Objective: To review published Australian literature about ED care of Aboriginal and Torres Strait Islander peoples.
Method: Six databases were searched electronically for articles about ED use by Indigenous people in Australia. This strategy was complemented by manual searches of two websites, Emergency Medicine (1994–2004) and three bibliographies.
Results: Aboriginal and Torres Strait Islander peoples attend EDs about twice as often as other Australians. The waiting times of Indigenous patients are similar to, or slightly shorter than, those of non-Indigenous patients. However, more Indigenous than other patients choose to walk out before being seen, indicating possibly greater Indigenous dissatisfaction with ED care.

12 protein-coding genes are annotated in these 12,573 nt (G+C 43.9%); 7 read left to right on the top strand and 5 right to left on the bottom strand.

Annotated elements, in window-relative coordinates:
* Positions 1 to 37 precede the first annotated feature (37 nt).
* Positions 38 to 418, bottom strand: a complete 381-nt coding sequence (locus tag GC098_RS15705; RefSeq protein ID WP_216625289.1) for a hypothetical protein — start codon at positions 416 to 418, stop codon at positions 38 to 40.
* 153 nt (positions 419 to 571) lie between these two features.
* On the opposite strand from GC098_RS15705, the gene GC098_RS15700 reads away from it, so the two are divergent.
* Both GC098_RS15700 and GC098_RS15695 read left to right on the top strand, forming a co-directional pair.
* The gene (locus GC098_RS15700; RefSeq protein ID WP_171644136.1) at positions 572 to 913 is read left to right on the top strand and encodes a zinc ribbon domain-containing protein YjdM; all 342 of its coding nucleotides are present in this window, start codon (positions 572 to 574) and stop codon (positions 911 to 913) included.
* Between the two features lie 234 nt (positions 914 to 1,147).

Conclusions: Further conclusions of the present literature review were limited by contradictory results in the few studies of reasonable quality and by general concerns about data quality, especially the poor (but slowly improving) identification of Indigenous people in routine ED data sets. Closer collaboration between ED staff and Indigenous hospital liaison staff, combined with regular monitoring of routinely-collected ED data, have the potential to improve Indigenous ED care and so contribute to improvements in Indigenous health.